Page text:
Friday, January 22, 2010

Time keeps on slippin'

Greetings, and a good Friday to you all.  Today's entry is one that I've wanted to post since day one, but there were so many other issues to get into, I just haven't had the time, which, ironically, is the focus of the post; time.

Before I get there, though, here are a couple of great articles you ought to read as you delve deeper into your social media campaigns, and continue to develop your PR efforts.

Social Media and Politics:

Today's first article comes from the Huffington Post and deals with social media's role in the Brown vs. Coakley battle for the open Massachusettes Senate seat.  It is a thoughtful and well-balanced article on what Brown did well, an what Coakley didn't do so well in regards to using social media effectively.

Learning Social Media Lessons from Brown vs. Coakley
by: Lauren DeLisa Coleman

A few analysts are wisely looking at the impact of social media on the recent Senate election in Massachusetts between Republican Scott Brown and Democrat Martha Coakley. And by now certainly everyone and anyone who is interested has compared the Republican candidate's digital numbers over the Democratic candidate's numbers. Without a doubt, it seems the Democrats certainly missed many opportunities for harnessing the power of the on-line communication medium. Facebook, Twitter and YouTube were, seemingly, used more effectively by state Senator Brown to promote his campaign and connect with supporters. In fact, a study conducted by the Emerging Media Research Council concluded just hours ago that Brown's use of social media also included boosting his name recognition from 51% in November to 95% in January.

If Kennedy was the first "Television President", then Obama was probably the first "Internet President" for his great use of online access and social media.  But like Kennedy, Obama was just the first, not necessarily the best.  Reagan was a masterful manipulator of the media, the best, in my opinion.  And now we see other politicians using the lessons of Obama and, in some cases, doing it better.  It will be interesting to see how social media impacts politics in the years to come.

Social Media, Small Biz, Customers:

Today's second article comes form an open forum site and focuses on a kind of specific market study.  It features how one small bag manufacturer is using social media in creative ways to connect with its customers and fans to build its brand name and client base.  A very interesting read for all small businesses.
How Social Media Helps One Small Business Connect with Fans
How Social Media Helps One Small Business Connect with Fans

Customers of Seattle-based bag manufacturer Tom Bihn are as passionate about the product as the company’s 22-person staff.
The company’s namesake has been designing and making bags for more than 20 years. He always has a sketchbook, regularly works on up to 10 designs at once and always sews the prototype of the new product himself, according to the company’s Web site.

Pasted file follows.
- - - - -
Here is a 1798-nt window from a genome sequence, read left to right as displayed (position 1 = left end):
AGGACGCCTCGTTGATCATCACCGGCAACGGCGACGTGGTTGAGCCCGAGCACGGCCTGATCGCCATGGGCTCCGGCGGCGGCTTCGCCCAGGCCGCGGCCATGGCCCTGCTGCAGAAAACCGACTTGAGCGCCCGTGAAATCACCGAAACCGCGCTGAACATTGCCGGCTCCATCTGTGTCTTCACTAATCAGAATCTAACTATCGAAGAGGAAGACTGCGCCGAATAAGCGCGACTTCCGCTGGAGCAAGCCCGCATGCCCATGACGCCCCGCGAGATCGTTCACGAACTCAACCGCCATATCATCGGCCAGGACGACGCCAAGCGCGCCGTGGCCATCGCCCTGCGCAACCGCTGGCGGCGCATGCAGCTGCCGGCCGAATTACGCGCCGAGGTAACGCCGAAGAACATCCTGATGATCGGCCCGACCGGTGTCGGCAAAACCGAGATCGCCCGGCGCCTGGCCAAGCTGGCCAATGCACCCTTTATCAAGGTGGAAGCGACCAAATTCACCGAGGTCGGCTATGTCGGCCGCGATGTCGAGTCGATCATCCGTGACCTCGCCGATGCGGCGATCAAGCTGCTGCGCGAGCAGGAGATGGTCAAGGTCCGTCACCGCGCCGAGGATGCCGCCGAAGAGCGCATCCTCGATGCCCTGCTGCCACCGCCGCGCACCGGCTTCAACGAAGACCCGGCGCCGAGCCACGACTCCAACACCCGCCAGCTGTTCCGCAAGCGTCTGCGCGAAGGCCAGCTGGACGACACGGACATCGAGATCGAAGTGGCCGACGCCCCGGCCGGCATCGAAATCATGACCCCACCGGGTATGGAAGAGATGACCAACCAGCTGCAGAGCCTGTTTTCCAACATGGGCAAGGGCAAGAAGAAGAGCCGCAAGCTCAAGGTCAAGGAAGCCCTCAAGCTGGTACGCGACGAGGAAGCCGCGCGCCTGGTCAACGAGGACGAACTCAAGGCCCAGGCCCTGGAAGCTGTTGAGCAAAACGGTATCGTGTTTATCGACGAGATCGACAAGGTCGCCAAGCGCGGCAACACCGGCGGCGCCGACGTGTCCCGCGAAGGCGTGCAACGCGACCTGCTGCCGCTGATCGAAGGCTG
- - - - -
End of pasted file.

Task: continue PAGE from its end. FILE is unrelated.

A quick thought.  It's interesting to note that Tom Bihn uses multi-platforms for its social media, and is able to disseminate information across all of them.  But the strategy of attempting to not overlap information on the platforms is interesting.  What doesn't surprise, though, is that interactivity has been essential to growth.  Something to keep in mind when putting together your social media efforts.  Simply posting information doesn't do a whole lot, allowing customers to interact, though, is very effective.

Time Management:

And now to the point of today's post.  As I mentioned it deals with time.  Not the timing of pitching your story, or making your follow up phone calls or creating your PR campaign, although those are all important.

I'm talking about finding time to simply manage your social media efforts.  Taking the time to sit down, do your research and develop/create your social media campaign is a great start.  But once you have it planned out, and even implemented it, the real work begins.

I hear you already.  I've heard it every time I've spoken to small business owners and non-profit staff; "I just don't have time to manage my social media accounts every day."  I get it.  You're overworked, underpaid and stressed out dealing with everything from paying the electric bill, dealing with customers, handling staffing and still trying to find some time in the day for yourself.  Been there, done that.

But you HAVE to manage your social media accounts regularly.  Otherwise it becomes a non-factor in your overall publicity efforts.  Simply posting or updating a couple of times a month doesn't cut it.  You can't build a following, create a buzz or establish your brand and message with minimal effort.

What ends up happening, more often than not, is that small business owners or non-profit directors end up hiring a social media "expert" to manage their accounts for them.  That kind of defeats the purpose of this blog, since the goal is to find ways to help you save money by effectively handling your own campaigns.  Another danger to hiring an outside expert is that they aren't focused on your business.  Generally, these "experts" are handling multiple clients and your business receives a portion of their overall time.  They also may not be completely immersed in your organizations' culture, day to day activities and message.  This is a potential recipe for disaster.